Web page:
The development of digital technology offers and provides many conveniences in various fields. This includes business transactions, buying and selling various commodities, and payments that can use back payments or paylaters.
Recently, a buying and selling system with payment at a later date has emerged, called the paylater system. In this way, the goods purchased can be paid for after the goods are received or with a grace period and even paid in installments. The submission requirements are relatively straightforward, while the process is fast. It’s not complicated or too wordy. So many people are interested in using it.
However, as a Muslim, I am still unsure, even doubtful, about the law regarding the permissibility of doing business and transactions with the Paylater system under religious guidance.
Specifically related to the online paylater feature, the Indonesian Council of Ulama (MUI) has not issued a specific fatwa. However, in the 2021 Ijtima Ulama, the MUI Fatwa Commission decided that loans based on usury are illegal.
Chairman of the MUI for Fatwas, Prof. Dr. Asrorun Niam Sholeh, emphasized that offline and online loan services containing usury are illegal, even though they are done voluntarily. Moreover, many cases show that online loan companies’ attitudes, behavior, and actions are unethical.
There tends to be a harsh and rude attitude towards clients or customers who are considered to be in arrears in installments for a certain amount of time. Such as embarrassing clients by spreading personal data on debts and arrears of clients who are in arrears to the public through the client’s social media contacts. Also, sending a collector who looks scary, has a rough attitude and behavior in the style of a thug, terrorizes, threatens, and “frightens” the client. This, of course, has a further impact, so it is very troubling for the community.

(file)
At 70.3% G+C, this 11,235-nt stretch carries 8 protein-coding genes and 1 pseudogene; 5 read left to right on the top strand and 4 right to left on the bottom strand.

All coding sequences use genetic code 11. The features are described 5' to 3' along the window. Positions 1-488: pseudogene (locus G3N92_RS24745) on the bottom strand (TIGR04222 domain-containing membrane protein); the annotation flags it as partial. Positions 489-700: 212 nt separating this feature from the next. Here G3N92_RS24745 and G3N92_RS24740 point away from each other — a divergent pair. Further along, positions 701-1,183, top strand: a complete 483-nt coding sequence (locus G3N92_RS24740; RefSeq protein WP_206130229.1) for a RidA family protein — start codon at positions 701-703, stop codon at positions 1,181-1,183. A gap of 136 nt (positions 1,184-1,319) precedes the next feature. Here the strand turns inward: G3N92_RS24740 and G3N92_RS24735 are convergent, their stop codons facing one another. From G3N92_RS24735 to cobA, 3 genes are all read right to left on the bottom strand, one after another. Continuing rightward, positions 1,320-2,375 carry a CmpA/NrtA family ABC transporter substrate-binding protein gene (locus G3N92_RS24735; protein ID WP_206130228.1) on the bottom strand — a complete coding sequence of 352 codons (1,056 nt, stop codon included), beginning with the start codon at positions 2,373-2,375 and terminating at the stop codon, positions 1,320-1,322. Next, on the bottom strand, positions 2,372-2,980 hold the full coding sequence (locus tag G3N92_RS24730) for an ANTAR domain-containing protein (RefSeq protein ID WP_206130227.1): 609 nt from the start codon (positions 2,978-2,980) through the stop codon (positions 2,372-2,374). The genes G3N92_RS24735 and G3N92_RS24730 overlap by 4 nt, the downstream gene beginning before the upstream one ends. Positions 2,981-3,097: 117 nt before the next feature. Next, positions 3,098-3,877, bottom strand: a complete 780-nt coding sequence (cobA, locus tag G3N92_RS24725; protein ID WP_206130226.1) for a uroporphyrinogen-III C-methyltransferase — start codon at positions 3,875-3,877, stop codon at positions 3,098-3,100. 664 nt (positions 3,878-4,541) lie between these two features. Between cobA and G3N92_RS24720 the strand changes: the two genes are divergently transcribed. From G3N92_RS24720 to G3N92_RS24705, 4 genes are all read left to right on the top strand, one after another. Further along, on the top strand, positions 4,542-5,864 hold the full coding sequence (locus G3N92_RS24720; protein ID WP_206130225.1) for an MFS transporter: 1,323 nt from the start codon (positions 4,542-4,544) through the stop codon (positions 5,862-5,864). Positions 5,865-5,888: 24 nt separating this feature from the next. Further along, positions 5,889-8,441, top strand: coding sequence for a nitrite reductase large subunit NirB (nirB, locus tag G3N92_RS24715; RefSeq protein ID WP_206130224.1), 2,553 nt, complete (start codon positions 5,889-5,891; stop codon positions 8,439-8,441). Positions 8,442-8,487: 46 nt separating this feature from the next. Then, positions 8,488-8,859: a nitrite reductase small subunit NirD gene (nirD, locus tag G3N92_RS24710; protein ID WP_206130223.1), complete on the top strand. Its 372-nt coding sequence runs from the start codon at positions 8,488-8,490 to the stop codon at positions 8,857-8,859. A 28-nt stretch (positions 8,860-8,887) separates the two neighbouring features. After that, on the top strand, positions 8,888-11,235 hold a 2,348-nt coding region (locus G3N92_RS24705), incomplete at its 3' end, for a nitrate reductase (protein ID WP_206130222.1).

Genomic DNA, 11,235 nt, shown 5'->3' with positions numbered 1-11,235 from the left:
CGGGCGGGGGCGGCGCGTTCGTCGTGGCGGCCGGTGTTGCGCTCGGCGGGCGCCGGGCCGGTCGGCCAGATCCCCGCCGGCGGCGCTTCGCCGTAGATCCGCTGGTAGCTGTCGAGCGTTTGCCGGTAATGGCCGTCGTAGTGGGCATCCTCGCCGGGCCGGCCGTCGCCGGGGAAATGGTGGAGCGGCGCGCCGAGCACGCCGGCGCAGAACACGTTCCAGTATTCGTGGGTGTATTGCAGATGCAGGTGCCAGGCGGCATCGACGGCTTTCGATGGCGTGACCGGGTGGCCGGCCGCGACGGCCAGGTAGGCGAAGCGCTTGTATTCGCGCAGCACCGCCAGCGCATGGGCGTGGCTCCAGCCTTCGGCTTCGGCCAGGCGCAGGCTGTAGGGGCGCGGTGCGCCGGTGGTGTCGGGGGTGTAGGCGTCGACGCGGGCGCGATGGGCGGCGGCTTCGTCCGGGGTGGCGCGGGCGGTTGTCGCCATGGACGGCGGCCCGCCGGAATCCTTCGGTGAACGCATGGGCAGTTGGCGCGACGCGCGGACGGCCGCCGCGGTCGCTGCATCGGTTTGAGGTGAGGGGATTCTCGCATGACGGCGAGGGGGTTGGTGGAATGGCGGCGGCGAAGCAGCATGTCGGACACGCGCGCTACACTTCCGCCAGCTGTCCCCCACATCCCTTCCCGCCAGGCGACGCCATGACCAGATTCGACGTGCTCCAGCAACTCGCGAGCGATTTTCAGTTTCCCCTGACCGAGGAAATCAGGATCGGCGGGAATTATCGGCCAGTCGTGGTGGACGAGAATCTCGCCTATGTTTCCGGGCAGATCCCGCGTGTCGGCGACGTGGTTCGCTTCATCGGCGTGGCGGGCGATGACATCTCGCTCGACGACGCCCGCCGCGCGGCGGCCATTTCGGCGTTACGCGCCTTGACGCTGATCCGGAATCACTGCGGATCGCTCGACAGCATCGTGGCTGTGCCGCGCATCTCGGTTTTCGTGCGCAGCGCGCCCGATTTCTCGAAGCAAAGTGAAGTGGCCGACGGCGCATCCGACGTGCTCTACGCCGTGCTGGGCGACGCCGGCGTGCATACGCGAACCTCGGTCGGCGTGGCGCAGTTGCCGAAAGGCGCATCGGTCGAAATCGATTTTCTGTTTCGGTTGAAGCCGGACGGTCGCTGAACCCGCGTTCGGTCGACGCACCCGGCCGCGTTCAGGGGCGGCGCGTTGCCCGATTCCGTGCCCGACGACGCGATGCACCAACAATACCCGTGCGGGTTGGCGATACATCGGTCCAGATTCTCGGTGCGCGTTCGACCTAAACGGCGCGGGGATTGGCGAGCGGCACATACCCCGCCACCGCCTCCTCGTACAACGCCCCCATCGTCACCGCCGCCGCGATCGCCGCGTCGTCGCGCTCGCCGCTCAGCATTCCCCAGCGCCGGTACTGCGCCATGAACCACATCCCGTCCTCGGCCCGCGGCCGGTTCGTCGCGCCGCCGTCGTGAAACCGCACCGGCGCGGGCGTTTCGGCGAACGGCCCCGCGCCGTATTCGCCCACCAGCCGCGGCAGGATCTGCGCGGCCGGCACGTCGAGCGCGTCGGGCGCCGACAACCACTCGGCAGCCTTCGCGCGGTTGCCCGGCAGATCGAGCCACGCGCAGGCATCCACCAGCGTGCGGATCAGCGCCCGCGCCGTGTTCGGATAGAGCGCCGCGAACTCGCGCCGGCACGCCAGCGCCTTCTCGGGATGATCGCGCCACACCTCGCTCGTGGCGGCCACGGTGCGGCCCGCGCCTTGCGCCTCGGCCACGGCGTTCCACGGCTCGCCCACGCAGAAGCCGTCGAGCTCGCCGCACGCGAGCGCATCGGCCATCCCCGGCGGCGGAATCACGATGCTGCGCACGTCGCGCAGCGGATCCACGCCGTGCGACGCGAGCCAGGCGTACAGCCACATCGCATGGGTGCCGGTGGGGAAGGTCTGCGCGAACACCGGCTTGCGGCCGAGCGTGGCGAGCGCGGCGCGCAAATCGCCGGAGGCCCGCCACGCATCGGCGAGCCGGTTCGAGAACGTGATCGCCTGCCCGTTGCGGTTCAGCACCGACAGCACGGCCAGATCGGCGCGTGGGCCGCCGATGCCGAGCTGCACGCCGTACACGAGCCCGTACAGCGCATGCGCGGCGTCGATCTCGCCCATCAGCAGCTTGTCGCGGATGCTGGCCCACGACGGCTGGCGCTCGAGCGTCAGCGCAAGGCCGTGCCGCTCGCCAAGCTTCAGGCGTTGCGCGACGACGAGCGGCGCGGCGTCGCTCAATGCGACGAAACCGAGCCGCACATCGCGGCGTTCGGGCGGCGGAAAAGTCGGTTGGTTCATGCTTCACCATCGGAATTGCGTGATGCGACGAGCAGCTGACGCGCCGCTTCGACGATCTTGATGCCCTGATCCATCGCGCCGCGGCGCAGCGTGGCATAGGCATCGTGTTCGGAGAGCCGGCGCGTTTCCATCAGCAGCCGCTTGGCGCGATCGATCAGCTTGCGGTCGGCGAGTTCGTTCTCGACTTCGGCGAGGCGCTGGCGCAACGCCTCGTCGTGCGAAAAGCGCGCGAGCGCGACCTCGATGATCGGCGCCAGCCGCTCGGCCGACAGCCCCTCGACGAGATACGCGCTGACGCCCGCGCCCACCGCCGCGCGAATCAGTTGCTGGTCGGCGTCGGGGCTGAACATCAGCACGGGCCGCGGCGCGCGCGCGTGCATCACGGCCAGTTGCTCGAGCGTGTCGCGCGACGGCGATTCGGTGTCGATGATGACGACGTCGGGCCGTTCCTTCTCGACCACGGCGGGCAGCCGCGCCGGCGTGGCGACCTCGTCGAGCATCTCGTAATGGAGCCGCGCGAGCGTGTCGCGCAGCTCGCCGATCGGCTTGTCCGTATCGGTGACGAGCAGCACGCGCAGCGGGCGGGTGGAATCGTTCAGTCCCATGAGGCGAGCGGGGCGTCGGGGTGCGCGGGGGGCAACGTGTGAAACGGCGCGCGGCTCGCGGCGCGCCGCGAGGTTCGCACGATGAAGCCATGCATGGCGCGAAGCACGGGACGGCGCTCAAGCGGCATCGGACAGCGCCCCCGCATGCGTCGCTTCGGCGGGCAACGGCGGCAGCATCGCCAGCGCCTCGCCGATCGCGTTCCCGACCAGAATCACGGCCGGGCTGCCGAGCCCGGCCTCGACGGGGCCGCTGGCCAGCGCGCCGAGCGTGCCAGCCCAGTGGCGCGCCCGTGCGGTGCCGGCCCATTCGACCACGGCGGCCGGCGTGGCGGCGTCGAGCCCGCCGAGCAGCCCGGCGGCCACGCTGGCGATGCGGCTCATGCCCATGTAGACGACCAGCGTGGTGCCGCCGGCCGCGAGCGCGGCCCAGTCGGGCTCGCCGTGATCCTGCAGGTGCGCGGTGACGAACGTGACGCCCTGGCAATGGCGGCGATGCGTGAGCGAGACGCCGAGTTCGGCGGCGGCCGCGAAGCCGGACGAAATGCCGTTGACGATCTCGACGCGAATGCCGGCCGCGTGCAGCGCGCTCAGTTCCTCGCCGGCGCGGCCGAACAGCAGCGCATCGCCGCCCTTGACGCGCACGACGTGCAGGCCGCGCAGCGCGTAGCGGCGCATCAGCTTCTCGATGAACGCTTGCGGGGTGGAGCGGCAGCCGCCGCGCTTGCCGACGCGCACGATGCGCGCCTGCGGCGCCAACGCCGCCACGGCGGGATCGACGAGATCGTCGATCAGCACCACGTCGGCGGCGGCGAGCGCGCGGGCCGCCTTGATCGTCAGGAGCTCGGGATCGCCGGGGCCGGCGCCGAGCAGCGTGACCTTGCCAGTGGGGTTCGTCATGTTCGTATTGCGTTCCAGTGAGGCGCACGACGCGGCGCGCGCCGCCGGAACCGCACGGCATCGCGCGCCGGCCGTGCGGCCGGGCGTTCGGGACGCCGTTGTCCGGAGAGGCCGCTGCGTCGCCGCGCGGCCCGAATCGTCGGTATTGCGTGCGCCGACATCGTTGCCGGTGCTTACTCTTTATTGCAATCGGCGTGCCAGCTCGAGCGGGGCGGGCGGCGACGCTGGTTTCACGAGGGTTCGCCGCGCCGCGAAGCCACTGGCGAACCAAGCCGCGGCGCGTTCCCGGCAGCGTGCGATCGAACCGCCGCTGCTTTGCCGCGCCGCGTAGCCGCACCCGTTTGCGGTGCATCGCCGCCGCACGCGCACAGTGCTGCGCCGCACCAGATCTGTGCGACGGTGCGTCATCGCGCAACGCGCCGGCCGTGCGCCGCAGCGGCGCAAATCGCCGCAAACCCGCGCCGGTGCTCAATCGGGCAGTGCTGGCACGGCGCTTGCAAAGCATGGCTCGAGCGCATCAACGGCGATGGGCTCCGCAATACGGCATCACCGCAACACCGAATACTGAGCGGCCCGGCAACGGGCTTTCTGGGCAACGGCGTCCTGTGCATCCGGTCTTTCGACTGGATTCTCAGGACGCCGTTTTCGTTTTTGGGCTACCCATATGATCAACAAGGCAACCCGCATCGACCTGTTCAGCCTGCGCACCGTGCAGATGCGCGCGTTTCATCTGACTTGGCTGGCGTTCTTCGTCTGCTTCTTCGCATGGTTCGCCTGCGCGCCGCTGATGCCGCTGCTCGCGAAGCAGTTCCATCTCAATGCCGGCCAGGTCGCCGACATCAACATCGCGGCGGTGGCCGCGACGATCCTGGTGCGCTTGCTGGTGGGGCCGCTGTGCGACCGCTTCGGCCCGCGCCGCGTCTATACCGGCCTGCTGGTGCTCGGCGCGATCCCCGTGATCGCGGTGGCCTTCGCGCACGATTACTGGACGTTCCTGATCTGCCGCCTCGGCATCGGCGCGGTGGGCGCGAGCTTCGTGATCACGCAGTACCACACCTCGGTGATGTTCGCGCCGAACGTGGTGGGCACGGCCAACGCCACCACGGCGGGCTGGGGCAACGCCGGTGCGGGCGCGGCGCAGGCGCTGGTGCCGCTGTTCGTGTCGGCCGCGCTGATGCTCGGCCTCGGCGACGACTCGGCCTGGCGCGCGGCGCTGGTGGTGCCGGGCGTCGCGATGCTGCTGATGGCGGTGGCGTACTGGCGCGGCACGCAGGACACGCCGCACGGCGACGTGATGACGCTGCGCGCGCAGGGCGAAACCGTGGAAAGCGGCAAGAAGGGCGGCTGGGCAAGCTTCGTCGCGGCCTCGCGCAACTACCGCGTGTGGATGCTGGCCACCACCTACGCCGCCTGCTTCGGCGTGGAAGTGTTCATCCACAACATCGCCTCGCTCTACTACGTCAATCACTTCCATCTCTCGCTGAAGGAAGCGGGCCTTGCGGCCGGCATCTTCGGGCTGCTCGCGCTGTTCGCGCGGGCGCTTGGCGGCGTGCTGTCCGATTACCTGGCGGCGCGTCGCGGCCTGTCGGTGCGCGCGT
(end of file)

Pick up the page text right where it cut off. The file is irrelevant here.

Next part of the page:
This law applies not only to loans but also to all loan services, both offline and online. MUI emphasized that if a loan service contains usury, the law is unlawful, even if it is voluntary. Because basically, lending and borrowing or debt-receivable activities are a form of tabarru’ contract, namely a state of agreement carried out with the aim of benevolence and helping each other, not just for commercial purposes or donations.
On the other hand, all loan service activities are suitable offline and online. The law is Halal if done according to Sharia principles.
As Muslims, it would be nice if we were able and had enough money to lend. We could do it for needy people so they are not entangled with online loans. In addition, providing a delay or relief in paying debts for people experiencing difficulties is a recommended Mustahab act.
As is known, usury is a term derived from Arabic, which means excess or addition. In Islamic law, usury means focusing on the extra principal debt. The bunch of the top debt distinguishes usury from a sale and purchase transaction known as ribhun or profit, where the excess money comes from the difference in buying and selling.
Simply put, usury is an addition required and received by a lender in return for a debt borrower. Islam has strictly prohibited its people from buying and selling transactions and debts containing usury. This prohibition is also written in the verses of the Qur’an and hadith.
For this reason, Muslims should choose financial services that follow Sharia principles before carrying out lending and borrowing transactions so as not to be entangled in detrimental loan services. “Those who consume interest will stand on Judgment Day˺ like those driven to madness by Satan’s touch. That is because they say, “Trade is no different than interest.” But Allah has permitted trading and forbidden interest. After receiving a warning from their Lord, whoever refrains may keep their previous gains, and their case is left to Allah. As for those who persist, they will be the residents of the Fire. They will be there forever.” (QS Al-Baqarah, 2: 275).